His problems were enormous: he had inherited a squad that was low in confidence after failing to beat Guinea to the Afcon ticket. He experimented by giving more opportunities to players who had been neglected by many of his predecessors. He reduced dependency on Europe-based players, making the few he did invite to camp fight for starting places alongside their glory-hungry, locally based team mates.
His experiment paid off when, on that evening in early February 2013, Sunday Mba from Enugu Rangers scored the lone goal that led the team to victory over Burkina Faso, and their third African title. It was the same Mba who scored the winning goal against Ivory Coast earlier in the quarter finals.
As has happened previously, the fight to win the African title became racially tainted toward the end of the tournament in South Africa. Journalists and pundits were quick to highlight the racial mix among coaches as the competition went into its final rounds.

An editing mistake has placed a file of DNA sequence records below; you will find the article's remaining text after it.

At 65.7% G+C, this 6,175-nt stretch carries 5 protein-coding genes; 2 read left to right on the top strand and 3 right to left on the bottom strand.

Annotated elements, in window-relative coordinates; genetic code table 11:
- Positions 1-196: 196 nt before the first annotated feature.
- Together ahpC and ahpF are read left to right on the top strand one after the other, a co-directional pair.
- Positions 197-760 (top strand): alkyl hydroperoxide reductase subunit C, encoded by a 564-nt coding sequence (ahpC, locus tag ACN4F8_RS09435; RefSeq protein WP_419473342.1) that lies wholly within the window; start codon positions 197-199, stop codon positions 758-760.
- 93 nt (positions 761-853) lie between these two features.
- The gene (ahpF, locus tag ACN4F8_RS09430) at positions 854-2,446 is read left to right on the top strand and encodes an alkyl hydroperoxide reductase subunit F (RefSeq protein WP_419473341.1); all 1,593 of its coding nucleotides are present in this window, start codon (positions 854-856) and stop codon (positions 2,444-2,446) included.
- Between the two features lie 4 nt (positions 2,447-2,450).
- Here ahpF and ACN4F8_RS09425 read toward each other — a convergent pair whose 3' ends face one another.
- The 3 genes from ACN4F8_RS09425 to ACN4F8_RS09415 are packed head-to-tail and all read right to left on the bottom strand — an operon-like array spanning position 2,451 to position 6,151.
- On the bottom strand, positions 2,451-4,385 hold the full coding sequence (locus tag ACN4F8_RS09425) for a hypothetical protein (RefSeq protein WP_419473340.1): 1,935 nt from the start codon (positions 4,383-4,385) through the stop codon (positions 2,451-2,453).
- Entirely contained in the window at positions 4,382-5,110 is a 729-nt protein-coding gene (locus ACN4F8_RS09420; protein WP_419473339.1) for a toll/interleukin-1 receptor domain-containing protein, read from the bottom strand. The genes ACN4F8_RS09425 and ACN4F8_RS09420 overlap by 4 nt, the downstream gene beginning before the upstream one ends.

Only a handful of African coaches had won the competition in its more than 50-year history: Egyptian Hassan Shehata with a hattrick of titles from 2006 to 2010 and, before him, Yeo Martial in 1992. Otherwise, winning teams had all been trained by Europeans. Going into the all-West African semi-finals of the 2013 competition, the ratio of African to European coaches was 2:2. Ghana and Nigeria paraded local coaches, while Mali and Burkina Faso were led by a Frenchman and a Belgian respectively. From a coaching perspective, it was interesting to see which way the pendulum would swing this time. Were the Africans capable of holding their own against their European counterparts? Were African coaches able to find the tactics to deliver victory to their teams?
This is an excerpt from Lolade Adewuyi‘s profile of “The Big Boss” published in the most recent Chronic.
In this issue of our quarterly pan African gazette, artists and writers from around the world take on the philanthropic complex to unravel the philosophies of dependency and power at play in the civil society of African states.